• The purchasing function can be centralized to take advantage of quantity
discounts, closely manage supplier relationships, and develop specialized
knowledge about the procured goods and services. Decentralized
purchasing allows for fast response, tailoring of purchases to local needs,
the use of local suppliers, and possibly reduced transportation costs.
• See Table 15.2 for guidelines for ethical behavior in purchasing established
by the National Association of Purchasing Management.

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E-Business is the use of the web to facilitate business. The features of
an e-business include:
• A website for order placement. A variety of business models can be
pursued: websites can be catalog hubs, simple e-tail (e-stores),
auction-based, exchange-based, advertising-based, etc.
• An order fulfillment function. This can be expensive, depending
upon the variety and volumes concerned. Specialized distribution
centers may have to be built. An alternative is the use of third-party
order fulfillment
• Supply chain partners that produce the goods that are ordered.

The advantages of an e-business over a brick-and-mortar equivalent
include: global 24X7 presence, use of IT to monitor customer
preferences and purchasing habits, lower infrastructure costs, and
access to global markets for small companies.

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Supplier Management
The issues/activities of supplier management are as follows:
• Selection of suppliers. Vendor analysis is necessary. Various factors need to be
considered, including price, capacity of the supplier, quality capability of the supplier,
engineering or design capabilities, delivery lead times, proximity, flexibility,
willingness of the supplier to collaborate, the reputation of the supplier, etc.
• Supplier Audits. Vendors will be audited on a number of criteria, including their
quality and delivery records, agility and flexibility, capacity, continuous improvement
processes, design performance, etc.
• Supplier Certification. Some (typically large) companies will certify vendors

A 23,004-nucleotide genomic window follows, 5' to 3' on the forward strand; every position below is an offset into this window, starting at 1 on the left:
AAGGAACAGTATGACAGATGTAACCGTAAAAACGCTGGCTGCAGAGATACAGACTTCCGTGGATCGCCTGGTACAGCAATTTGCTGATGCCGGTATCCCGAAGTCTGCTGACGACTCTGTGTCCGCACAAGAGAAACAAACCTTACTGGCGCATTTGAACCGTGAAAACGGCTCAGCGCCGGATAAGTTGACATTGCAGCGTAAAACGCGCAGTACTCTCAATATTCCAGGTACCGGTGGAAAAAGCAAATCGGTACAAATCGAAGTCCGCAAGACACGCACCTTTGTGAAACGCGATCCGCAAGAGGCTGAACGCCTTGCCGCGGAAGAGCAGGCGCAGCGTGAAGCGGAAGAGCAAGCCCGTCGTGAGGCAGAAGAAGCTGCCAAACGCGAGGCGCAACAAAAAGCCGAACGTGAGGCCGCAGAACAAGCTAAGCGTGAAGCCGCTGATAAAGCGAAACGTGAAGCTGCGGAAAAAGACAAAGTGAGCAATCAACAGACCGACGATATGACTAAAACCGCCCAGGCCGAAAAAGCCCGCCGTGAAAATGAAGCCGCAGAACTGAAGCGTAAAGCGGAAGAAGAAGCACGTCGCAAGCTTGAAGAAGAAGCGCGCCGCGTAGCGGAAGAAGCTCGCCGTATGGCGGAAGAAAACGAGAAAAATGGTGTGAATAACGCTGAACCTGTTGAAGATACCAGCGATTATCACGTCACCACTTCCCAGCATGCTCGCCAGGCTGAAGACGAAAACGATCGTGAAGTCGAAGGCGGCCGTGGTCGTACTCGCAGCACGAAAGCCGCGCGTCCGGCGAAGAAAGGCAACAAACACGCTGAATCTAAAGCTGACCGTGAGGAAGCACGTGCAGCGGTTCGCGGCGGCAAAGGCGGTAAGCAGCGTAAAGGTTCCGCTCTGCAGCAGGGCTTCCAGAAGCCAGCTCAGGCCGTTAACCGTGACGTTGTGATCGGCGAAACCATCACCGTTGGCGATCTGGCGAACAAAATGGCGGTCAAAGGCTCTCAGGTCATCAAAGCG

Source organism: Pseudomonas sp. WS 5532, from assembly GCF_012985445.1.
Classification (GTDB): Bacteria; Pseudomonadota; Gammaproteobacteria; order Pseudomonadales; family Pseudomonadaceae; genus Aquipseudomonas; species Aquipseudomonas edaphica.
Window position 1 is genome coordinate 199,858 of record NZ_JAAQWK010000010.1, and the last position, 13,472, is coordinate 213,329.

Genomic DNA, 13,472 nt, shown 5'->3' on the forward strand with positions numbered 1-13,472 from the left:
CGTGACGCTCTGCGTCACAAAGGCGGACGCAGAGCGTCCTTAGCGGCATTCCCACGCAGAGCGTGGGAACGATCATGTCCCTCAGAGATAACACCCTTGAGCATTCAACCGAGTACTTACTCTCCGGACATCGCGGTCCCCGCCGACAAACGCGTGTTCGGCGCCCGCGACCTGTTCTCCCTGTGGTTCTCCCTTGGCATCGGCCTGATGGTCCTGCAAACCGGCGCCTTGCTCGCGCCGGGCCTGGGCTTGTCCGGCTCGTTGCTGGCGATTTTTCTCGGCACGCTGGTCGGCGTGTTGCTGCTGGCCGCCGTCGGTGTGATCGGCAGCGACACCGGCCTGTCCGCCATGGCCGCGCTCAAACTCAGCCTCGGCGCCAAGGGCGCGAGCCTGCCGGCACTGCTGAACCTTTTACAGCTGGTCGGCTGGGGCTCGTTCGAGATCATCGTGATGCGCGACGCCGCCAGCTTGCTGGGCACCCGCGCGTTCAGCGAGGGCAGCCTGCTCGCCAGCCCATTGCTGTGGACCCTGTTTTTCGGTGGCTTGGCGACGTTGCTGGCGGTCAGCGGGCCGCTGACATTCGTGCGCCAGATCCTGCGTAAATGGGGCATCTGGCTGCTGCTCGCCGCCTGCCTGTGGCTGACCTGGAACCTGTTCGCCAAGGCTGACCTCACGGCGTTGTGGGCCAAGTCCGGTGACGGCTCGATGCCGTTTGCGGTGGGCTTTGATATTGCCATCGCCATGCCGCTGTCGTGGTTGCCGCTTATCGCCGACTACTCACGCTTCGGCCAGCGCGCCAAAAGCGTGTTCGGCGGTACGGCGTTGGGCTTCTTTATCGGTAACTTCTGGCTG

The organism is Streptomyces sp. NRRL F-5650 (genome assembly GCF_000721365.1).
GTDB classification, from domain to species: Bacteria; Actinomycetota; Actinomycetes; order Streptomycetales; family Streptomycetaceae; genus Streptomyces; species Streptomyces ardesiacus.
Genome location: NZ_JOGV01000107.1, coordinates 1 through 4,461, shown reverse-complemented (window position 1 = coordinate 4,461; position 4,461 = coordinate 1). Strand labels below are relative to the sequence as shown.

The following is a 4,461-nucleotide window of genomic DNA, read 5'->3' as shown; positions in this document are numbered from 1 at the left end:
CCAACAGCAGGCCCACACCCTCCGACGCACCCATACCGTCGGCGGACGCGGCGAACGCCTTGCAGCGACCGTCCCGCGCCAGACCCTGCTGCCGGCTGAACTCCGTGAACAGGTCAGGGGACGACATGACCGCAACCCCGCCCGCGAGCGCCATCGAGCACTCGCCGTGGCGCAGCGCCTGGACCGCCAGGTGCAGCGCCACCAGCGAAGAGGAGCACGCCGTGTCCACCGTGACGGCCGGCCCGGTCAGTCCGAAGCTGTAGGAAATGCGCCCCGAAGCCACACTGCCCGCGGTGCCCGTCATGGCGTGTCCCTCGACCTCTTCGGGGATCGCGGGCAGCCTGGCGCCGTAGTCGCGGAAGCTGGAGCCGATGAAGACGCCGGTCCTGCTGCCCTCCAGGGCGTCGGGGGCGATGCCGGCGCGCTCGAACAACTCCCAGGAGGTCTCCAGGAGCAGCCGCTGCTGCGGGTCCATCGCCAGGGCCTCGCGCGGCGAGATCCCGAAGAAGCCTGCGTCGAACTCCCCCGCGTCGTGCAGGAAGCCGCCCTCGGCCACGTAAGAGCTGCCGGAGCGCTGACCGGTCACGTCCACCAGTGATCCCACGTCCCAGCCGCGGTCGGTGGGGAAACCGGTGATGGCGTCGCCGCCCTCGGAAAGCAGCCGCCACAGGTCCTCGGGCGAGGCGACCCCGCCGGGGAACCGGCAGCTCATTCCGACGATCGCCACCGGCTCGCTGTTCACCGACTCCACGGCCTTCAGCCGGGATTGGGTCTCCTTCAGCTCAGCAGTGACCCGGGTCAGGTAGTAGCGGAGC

themselves. An alternative is to pursue International Standards Certification (ISO),
e.g., ISO-9000 certification. We talked about this in our discussion of Chapter 9.
• Supplier Relationship Management. Relationships and short-term contracts for non-
strategic items can be pursued on a competitive/tender basis. The lessons from lean
thinking are driving many companies to develop long-term collaborative relationships
with relatively few suppliers with the aim of exploiting design and technology
• Strategic Partnering. Strategic partners are partnerships where each partner
contributes something of strategic significance that the other partners lack (e.g.,
access to raw materials, access to a harbor, a distribution network, intellectual
property, etc.)

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Inventory Management
Key inventory management concerns for the supply chain include:
• Positioning of inventory in the chain. Keeping inventory in a central
location (e.g., national warehouse) may allow one to keep less
inventory overall than at decentralized locations (e.g., regional
warehouses) because the aggregation of demand at a central
location cancels out over- and under-stocking scenarios that may
occur in decentralized locations. The use of IT and inter-store or
warehouse transfers reduces the benefit of centralizing (see, e.g.,
this). Decentralized inventories also have the benefit of forward
placement (placement close to the customer in retail outlets and
even on the customer’s driveway (inside delivery vans which double
as mobile mini warehouses)).
• The speed at which inventory moves through the chain (the
inventory velocity).
• Demand variability. The bullwhip effect. See the discussion of VMI.
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Bullwhip Effect
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Visualization of the Bullwhip Effect. “Zeit” means “time.” Image by Grap via Wikimedia Commons. This file is licensed under the
Creative Commons Attribution-Share Alike 3.0 Unported license.

Order Fulfillment
• Order fulfillment is the process of receiving and
responding to customer orders.
• Common strategies include engineering to order
(used in custom projects), making to order
(manufacturing a standard product from scratch),
assembling to order (using standard modular
components), and making to stock (common in
• An order fulfillment technology that is worth
knowing about is picking-to-light.

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• Logistics refers to the movement of goods,
services, and intangibles in a supply chain,
including movement within a manufacturing
• The use of multimodal transport (container-
based shipping that relies on ships, rail, and
trucks) is common in the movement of goods
from/to offshore locations. The use of conveyors,
forklifts, and monorail systems for in-facility
movements is common.

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Image: PSA Singapore Terminals is the world's busiest transhipment hub, handling about one-fifth of the world's total
container transhipment throughput, and 6% of global container throughput. Image by hydriz via WikiMedia Commons,
licensed under the Creative Commons Attribution-Share Alike 2.0 Generic license
Logistics contin.
• Shipping tracking (using radio-frequency identification (RFID),